Step 1 of the Comprehensive Software Assessment Process
This posting is the first in a series on Software Change Assessment. In today’s rapid development environment, it is more important than ever that software development organizations follow a disciplined approach to change management that accurately identifies risks and estimates the level of effort required to accomplish software changes. Define the Change is Step 1 of a five-step process that systematically brings your team from an initial change request to a final prioritization and goes/no-goes decision on the change.
With fully automated features for application discovery, code-level dependency mapping, and change assessment, our Crosscode Panaoptics solution supports a data-driven approach to change management that not only helps you conduct a more accurate analysis but can save you and your team months of work gathering and analyzing key data about your infrastructure. Throughout this series, we will explore how Panaoptics can help you at every step of the journey.
In the change definition step of software change assessment, we consider all aspects of a proposed change to describe the systems and environments that will be affected and try to envision what will happen before, during and after the change.
There is a great deal of variety in the way that organizations approach change definition. Some organizations rely on a rigorous process that mandates specific data be documented – frequently on a Request for Change (RFC) template or similar change management form. Other organizations use a more free-form approach where the change requestor, project manager, or business analyst describes the change in a written narrative.
Regardless of how your organization structures its data collection for change definition, there are certain standards questions of who, what, when, where and how that a robust usable definition will address.
Goal of the Change
Every change should be motivated by a clearly defined goal. A software change might improve workflow efficiency, address a flaw in the current solution, or introduce a new value-added capability or feature. The change definition should articulate what the organization hopes to accomplish and what business value is hoped to be realized by the change.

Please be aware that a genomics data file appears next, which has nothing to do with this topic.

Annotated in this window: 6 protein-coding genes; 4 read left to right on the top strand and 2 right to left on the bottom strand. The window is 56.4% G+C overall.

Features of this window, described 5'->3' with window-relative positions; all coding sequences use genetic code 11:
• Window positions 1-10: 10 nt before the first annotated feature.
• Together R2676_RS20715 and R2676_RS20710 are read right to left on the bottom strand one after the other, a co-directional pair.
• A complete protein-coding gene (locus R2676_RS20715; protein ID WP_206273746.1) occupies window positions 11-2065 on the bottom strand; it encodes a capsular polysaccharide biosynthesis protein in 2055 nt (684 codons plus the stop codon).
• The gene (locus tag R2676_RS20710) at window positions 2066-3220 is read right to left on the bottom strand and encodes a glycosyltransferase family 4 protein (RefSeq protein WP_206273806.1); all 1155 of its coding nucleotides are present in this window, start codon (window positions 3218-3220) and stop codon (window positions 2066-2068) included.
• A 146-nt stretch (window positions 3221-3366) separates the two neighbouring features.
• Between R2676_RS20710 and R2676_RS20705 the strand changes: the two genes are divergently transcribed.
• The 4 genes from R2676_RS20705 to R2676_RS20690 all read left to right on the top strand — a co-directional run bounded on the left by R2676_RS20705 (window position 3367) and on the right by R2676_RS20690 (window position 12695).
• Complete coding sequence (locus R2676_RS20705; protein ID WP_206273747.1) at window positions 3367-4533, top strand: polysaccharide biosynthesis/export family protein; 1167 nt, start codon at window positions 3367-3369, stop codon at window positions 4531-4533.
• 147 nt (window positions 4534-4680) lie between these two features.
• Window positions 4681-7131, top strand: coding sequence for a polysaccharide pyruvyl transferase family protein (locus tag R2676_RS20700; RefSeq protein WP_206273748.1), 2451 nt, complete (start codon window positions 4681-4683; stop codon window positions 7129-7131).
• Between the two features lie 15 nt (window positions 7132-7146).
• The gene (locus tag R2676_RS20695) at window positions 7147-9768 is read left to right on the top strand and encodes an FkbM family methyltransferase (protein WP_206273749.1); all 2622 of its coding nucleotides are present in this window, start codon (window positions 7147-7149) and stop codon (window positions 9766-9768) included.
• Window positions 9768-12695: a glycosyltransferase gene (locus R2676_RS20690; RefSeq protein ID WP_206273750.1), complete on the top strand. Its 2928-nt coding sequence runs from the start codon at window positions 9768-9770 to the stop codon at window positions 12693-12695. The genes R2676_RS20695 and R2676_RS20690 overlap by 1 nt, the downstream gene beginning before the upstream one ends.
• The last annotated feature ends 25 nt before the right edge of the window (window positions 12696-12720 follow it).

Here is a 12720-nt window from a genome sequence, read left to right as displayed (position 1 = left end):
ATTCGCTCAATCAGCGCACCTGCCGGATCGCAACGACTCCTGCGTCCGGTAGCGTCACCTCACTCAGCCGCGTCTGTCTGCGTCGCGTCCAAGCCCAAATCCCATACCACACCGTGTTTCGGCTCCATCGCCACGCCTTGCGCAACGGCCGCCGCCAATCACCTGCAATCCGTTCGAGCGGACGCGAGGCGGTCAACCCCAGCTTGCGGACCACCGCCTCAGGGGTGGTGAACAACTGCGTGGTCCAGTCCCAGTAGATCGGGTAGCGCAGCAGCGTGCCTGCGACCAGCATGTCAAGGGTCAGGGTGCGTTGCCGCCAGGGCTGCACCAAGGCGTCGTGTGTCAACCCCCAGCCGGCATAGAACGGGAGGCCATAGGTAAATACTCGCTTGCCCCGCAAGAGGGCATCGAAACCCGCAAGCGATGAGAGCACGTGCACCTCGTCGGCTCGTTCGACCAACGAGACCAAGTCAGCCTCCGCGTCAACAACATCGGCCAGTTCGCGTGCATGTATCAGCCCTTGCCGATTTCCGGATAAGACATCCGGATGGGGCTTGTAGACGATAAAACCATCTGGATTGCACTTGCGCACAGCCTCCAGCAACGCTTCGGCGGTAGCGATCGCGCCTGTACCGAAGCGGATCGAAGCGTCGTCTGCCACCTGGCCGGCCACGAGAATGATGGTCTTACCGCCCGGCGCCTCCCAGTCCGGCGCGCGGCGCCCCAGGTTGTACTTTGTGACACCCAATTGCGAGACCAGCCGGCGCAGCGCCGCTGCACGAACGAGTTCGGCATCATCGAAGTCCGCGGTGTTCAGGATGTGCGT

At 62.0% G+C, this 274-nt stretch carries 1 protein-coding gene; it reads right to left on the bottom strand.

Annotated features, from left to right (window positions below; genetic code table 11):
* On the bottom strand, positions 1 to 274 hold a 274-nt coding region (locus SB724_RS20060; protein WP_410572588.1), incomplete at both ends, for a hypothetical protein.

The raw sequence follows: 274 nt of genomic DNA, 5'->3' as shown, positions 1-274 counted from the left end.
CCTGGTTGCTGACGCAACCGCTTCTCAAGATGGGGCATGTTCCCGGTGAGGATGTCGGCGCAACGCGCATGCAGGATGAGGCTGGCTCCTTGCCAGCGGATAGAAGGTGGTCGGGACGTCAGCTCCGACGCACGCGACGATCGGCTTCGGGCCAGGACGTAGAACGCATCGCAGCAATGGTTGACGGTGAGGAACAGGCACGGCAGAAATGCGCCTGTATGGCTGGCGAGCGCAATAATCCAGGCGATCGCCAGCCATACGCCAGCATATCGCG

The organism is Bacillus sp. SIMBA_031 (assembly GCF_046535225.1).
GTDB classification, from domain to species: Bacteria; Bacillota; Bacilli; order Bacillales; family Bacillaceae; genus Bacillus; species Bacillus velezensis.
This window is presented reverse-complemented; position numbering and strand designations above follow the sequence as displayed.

Magnitude of the Change
The magnitude of a software change is a function of both the complexity of the proposed change and the sheer volume of code and other changes. Larger projects not only demand a greater commitment of time and resources, but they also are inherently more challenging to estimate.
Scope of the Change
Many software changes will reach far beyond the software itself. Some changes involve new or modified hardware, changes in policies and procedures, or a new workflow. It is easy to forget a routine follow-on activity such as updating documentation or providing user training, so it is important to spend time working through the scope to capture as many implications of the change as possible.
Risks of the Change
Much of the information gathered during the Change Definition step will be expanded and refined throughout the impact assessment process. In particular, both the scope of the change and the risks of the change will become the focus of the analysis performed in Step 2: Identify Key Differences and Step 3: Focus on Effects. By bringing in the appropriate expertise early and taking the time to develop a comprehensive definition upfront, you can lay the foundation for a solid analysis down the line.Identifying the potential negative outcomes of a proposed change is perhaps the single most important element of the change management process. Project risks come in a wide variety of forms, from cost overruns due to poorly understood requirements to system outages caused by breakdowns among unknown software dependencies. It is only by systematically evaluating all risks and putting appropriate mitigation plans in place that the organization can move forward with confidence.
Crosscode Panoptics software gives your development team the insight and understanding needed to support in-depth impact assessments. Panoptics’ change assessment features enable you to analyze the effect of any proposed system changes with a visually intuitive and easy-to-use tool that lets you see instantly how a proposed change will impact other applications and databases across the enterprise. Unique in the industry, Panoptics provides a mechanism to estimate the magnitude of a proposed change in terms of the number of methods that would be impacted by that change.
Panoptics’ application discovery and dependency mapping features are fully automatic, saving months of labor compiling the data for impact assessment. In upcoming posts in this series, we will continue to explore the impact assessment process and the many ways in which Crosscode Panoptics can save you time and money while driving down risk and improving your estimates. If your responsibilities include conducting impact assessments for complex software and infrastructure change projects, contact us today for a personalized demonstration and let us show you the difference Panoptics can make.
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